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University of Richmond Museums opens African wax print exhibition
Large Snail, n.d., manufactured by Vlisco, Netherlands: Dutch Java Print on Damask-Bazin, 48 x 12 inches, Lent courtesy of Beatrice Benson Collection.


RICHMOND, VA.- Wandering Spirit: African Wax Prints opens February 13 through April 28, 2019, at the Lora Robins Gallery of Design from Nature, University of Richmond Museums. The exhibition is a tribute to the centuries old handmade designs and patterns on textiles that originated in Indonesia and were copied and industrialized by Europeans and exported to Africa. The exhibition traces the developmental pathway of the African wax print and tells how these fabrics reflect the stories, dreams, and personalities of the people who wear them.

The process for handmade batiks was invented in eighth-century China, then expanded to India on the coast of Coromandel. The technique was then imported to Java by traders in the twelfth and thirteenth centuries. Batik is a Javanese word that refers to a traditional technique of wax-resist dyeing, in which a pattern is made on both sides of cotton fabric with warm liquid wax applied by a tjanting, a small brass cup with a spout. After the wax cools and solidifies, the cloth is dyed with a primary color and the wax is then removed, revealing the pattern where the wax had once been.

J.B.T. Prévinaire, a Dutch cotton printing mill owner, was instrumental in developing a machine that could print imitation batiks industrially. In 1854, he unveiled “La Javanaise,” a converted French printing machine that could print an imitation of the Javanese batik using resin instead of wax. Despite the technological advance, “La Javanaise” produced imperfections in the print that did not appeal to the Javanese buying public, so the European printers found themselves looking for new markets around the world. After many years of transcontinental exploratory travels and investigations, they identified Africa as the new potential market for their wax prints.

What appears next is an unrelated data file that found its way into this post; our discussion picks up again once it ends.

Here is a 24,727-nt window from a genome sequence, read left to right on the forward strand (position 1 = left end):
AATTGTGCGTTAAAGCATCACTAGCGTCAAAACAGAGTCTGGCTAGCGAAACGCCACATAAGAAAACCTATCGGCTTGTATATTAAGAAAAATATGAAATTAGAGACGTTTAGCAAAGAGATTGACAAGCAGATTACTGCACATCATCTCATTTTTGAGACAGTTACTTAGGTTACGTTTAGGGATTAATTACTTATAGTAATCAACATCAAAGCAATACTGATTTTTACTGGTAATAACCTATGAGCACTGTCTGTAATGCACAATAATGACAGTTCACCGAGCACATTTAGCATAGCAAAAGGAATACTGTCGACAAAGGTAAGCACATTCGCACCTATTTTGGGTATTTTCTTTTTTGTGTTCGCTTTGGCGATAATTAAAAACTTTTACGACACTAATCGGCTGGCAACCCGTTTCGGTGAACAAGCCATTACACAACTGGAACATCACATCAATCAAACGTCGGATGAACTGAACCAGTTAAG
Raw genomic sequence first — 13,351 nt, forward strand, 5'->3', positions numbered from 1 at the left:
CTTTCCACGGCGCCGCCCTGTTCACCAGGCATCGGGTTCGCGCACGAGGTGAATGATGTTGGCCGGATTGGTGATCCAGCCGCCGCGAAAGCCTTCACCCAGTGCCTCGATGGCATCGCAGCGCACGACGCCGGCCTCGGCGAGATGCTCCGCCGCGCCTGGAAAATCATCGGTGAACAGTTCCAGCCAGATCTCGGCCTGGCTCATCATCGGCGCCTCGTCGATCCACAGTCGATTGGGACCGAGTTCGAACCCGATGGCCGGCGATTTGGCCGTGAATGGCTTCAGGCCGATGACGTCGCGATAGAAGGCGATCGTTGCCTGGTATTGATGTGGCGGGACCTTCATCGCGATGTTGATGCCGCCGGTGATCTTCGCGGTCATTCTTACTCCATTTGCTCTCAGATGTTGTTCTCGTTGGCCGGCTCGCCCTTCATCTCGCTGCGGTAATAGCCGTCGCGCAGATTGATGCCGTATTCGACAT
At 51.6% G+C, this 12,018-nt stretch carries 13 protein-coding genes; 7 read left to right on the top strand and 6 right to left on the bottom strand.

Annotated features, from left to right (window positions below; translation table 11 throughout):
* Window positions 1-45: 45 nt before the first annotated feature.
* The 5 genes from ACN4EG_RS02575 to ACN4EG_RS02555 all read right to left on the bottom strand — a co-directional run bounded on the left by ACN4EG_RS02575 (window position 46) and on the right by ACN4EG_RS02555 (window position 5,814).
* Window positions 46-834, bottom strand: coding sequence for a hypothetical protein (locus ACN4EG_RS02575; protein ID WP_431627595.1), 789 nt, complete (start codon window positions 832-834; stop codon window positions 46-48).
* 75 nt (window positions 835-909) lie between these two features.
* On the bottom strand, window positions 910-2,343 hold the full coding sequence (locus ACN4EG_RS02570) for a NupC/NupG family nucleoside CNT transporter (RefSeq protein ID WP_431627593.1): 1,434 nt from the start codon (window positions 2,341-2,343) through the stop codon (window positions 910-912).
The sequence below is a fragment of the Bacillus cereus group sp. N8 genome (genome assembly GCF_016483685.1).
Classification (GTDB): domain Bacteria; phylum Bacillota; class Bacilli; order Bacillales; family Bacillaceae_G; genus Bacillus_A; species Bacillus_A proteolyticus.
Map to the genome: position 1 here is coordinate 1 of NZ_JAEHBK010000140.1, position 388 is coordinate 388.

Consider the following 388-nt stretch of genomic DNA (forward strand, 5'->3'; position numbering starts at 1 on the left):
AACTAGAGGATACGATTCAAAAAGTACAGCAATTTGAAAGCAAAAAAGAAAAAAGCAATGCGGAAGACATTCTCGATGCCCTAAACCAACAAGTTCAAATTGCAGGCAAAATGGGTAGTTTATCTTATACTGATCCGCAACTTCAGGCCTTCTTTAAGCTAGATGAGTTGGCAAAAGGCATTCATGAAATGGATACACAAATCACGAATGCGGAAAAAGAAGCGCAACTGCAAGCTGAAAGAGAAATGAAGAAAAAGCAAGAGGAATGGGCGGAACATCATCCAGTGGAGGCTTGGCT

The success of the wax prints on the African scene is driven by many factors, such as the culture, taste, and desires of the African consumers. Clothing in Africa serves an important means of communication, sending secret messages and retelling local proverbs. Clothing also depicts a person’s social status and position, political convictions, ambition, marital status, ethnicity, age, sex, and group affiliations. The names and stories associated with the fabrics differ from country to country and region to region. One fabric may have different names in different countries, depending on the symbolism that the consumer can read in the fabric.

The history of the African wax print is a history paved along colonial trade routes and globalization in the post-colonial era. Though not originally African, these textiles have become ingrained in African culture and society, and loved and identified as their own.

The exhibition was curated by Gifty Afua Benson, Adjunct Professor of Biology and Human Anatomy, Rogers State University and Tulsa Community College, Oklahoma, and organized by ExhibitsUSA/Mid-America Arts Alliance, Kansas City, MO.





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